| Id | Operation | Name | Rows | Bytes | Cost (%CPU)| Time | Pstart| Pstop |
---------------------------------------------------------------------------------------------
| 0 | SELECT STATEMENT | | 1 | 43 | 2 (0)| 00:00:01 | | |
| 1 | PARTITION LIST EMPTY| | 1 | 43 | 2 (0)| 00:00:01 |INVALID|INVALID|
|* 2 | TABLE ACCESS FULL | TH3 | 1 | 43 | 2 (0)| 00:00:01 |INVALID|INVALID|
---------------------------------------------------------------------------------------------

Predicate Information (identified by operation id):

PLAN_TABLE_OUTPUT
------------------------------------------------------------------------------------------------------------------------------------------------------------------------------------


2 - filter("DF"<=TO_DATE('2008-04-10 00:00:00', 'yyyy-mm-dd hh24:mi:ss') AND "DT">=TO_DATE('2008-04-10 00:00:00', 'yyyy-mm-dd hh24:mi:ss'))

Note
-----
- dynamic sampling used for this statement

On 10.2.0.4, I get:
PLAN_TABLE_OUTPUT
------------------------------------------------------------------------------------------------------------------------------------------------------------------------------------
Plan hash value: 3503314195

---------------------------------------------------------------------------------------------
| Id | Operation | Name | Rows | Bytes | Cost (%CPU)| Time | Pstart| Pstop |
---------------------------------------------------------------------------------------------
| 0 | SELECT STATEMENT | | 1 | 43 | 3 (0)| 00:00:01 | | |
| 1 | PARTITION LIST SINGLE| | 1 | 43 | 3 (0)| 00:00:01 |KEY |KEY |
|* 2 | TABLE ACCESS FULL | TH3 | 1 | 43 | 2 (0)| 00:00:01 | 2 | 2|
---------------------------------------------------------------------------------------------

Predicate Information (identified by operation id):

PLAN_TABLE_OUTPUT
------------------------------------------------------------------------------------------------------------------------------------------------------------------------------------


2 - filter("DF"<=TO_DATE('2008-04-10 00:00:00', 'yyyy-mm-dd hh24:mi:ss') AND "DT">=TO_DATE('2008-04-10 00:00:00', 'yyyy-mm-dd hh24:mi:ss'))

Note
-----
- dynamic sampling used for this statement

So it looks like a problem in partition elimination - on 10.2.0.3, Oracle didn't evaluate the involved partitions properly.

No patch was provided by Oracle, as we have two luxurious options: a workaround and 10.2.0.4. And of course, the second select is after all the correct one for the initial problem...

10gR2 RAC on RHEL5.1 (x86_64)

Just a few issues you should be aware of when trying to install 10gR2 RAC on RHEL 5.1:

See Metalink 465001.1 for raw device configuration for RHEL 5. It's not explicitly said, but all disks used must be partitioned! Otherwise, if you don't partition the OCR disk, the root.sh from clusterware installation will fail (fail with “Failed to upgrade Oracle Cluster Registry configuration” error, with “Failed to call clsssinit” in log.)
The ASMLib will also refuse to stamp whole disk, a partition is required.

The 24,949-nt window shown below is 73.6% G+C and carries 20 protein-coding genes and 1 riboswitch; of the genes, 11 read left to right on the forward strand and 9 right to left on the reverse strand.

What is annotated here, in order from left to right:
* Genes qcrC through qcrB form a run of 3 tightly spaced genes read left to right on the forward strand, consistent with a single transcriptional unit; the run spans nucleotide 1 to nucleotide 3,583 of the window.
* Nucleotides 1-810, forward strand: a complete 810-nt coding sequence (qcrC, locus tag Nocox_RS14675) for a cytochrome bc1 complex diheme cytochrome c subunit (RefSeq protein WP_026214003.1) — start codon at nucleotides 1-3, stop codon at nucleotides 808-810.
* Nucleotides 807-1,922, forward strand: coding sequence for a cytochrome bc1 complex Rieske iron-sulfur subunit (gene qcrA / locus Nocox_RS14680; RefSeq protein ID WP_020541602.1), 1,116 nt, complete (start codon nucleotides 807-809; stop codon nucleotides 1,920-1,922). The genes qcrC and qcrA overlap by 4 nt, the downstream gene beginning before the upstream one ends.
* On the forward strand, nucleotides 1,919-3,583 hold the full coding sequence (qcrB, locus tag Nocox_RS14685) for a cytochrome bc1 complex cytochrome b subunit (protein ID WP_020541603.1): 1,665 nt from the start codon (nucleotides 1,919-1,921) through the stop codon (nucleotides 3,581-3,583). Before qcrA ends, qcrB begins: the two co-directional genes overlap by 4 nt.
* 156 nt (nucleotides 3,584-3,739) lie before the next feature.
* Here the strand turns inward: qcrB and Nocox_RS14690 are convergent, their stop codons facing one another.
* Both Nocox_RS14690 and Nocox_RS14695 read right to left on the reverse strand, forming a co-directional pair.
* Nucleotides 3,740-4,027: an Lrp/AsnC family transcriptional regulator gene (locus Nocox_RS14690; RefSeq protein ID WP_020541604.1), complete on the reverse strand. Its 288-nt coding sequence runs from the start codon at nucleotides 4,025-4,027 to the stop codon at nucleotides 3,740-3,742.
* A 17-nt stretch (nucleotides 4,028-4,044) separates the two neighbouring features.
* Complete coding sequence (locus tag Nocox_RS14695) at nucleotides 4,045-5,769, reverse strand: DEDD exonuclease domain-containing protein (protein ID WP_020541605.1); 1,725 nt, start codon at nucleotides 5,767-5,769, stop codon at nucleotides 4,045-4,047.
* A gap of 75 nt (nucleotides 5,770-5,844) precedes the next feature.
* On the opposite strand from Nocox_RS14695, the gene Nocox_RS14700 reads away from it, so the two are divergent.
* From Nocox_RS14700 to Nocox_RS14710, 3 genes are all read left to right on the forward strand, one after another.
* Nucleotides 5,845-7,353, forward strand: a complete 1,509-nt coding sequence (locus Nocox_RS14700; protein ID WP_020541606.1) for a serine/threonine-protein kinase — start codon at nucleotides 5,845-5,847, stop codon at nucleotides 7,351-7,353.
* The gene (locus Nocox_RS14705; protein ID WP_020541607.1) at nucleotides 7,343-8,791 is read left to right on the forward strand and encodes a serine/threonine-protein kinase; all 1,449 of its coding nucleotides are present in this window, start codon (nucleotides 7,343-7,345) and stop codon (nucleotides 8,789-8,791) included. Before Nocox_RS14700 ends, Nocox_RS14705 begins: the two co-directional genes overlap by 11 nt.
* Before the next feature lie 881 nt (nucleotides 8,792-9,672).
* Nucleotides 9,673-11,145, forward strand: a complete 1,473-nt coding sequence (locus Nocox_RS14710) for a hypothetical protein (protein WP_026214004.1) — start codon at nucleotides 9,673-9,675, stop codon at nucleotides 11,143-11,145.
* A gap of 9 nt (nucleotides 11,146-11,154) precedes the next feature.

For OS configuration, see Metalink 421308.1. However, the sysctl parameters listed there do not exist on RHEL 5.1, you will have to use:

kernel.shmmni = 4096

kernel.sem = 250 32000 100 128

fs.file-max = 65536

net.ipv4.ip_local_port_range = 1024 65000

net.core.rmem_default = 262144

net.core.rmem_max = 262144

net.core.wmem_default = 262144

net.core.wmem_max = 262144

net.ipv4.tcp_rmem = 4194304 4194304 4194304
net.ipv4.tcp_wmem = 262144 262144 262144


You will also need to install one more rpm package (kernel-headers from CD1), but this will indicate the rpm command anyway.

As for network, remember that the localhost entries must be at the end of hosts file, so OUI will resolve current server with its name, instead of "localhost". (You would see this in the "Specify cluster configuration" screen.) If the node is listed as "localHost" (note the capital H), check your /etc/hosts for errors and that you can ping all the nodes listed (check also for typing errors).

Before running the root.sh script, read Metalink 414163.1. You will have to edit vipca and srvctl scripts (remove LD_ASSUME_KERNEL setting) and manually configure public/interconnect interfaces, finally running vipca interactively from root X session.
If you ran root.sh without these changes, remove the /etc/oracle/ocr.loc, remove the entries from /etc/inittab and run telinit so the root.sh can configure the OCR from scratch again.

Hope this helps:-)

dbms_alert on RAC

Not long time ago, I came across a usage of dbms_alert to manage running jobs. As the solution implemented must work also for RAC, I wanted to know whether dbms_alert works on RAC across instances.

The documentation nor Metalink does not say anything (contrary to dbms_pipe, which does NOT work on RAC). So, if they don't warn, it should work... However, Julian Dyke says, that dbms_alert does not work and is the same as dbms_pipe (sources: http://juliandyke.com/Presentations/Presentations.html#ARoughGuideToRAC, page 17, or Pro Oracle Database 10g RAC on Linux, page 426).

You know, never trust anybody, so I conducted a test case (10.2.0.3 on Linux x86_64, VMware ESX server, 2-node RAC):

You will need two simultaneous sessions, I mark them with DWH1> and DWH2> here.
DWH1> select instance_name from v$instance;

INSTANCE_NAME
----------------
DWH1

DWH2> select instance_name from v$instance;

INSTANCE_NAME
----------------
DWH2

DWH2> exec dbms_alert.register('TST');

DWH2> set serveroutput on


DWH2> declare
message varchar2(2000);
status integer;
name varchar2(2000);
begin
DBMS_ALERT.WAITANY (
name ,
message,
status);
dbms_output.put_line(name);
dbms_output.put_line(message);
end;
/

DWH1> exec dbms_alert.signal('TST','msg1');

DWH2> TST
msg1

PL/SQL procedure successfully completed.

DWH2> declare
message varchar2(2000);
status integer;
begin
DBMS_ALERT.WAITONE (
'TST',
message,
status );
dbms_output.put_line(message);
end;
/

DWH1> exec dbms_alert.signal('TST','msg1');

msg1

PL/SQL procedure successfully completed.

So, as you see, it works even on RAC. Just test it yourself, and never trust anybody anything without proper testing. Everyone does mistakes.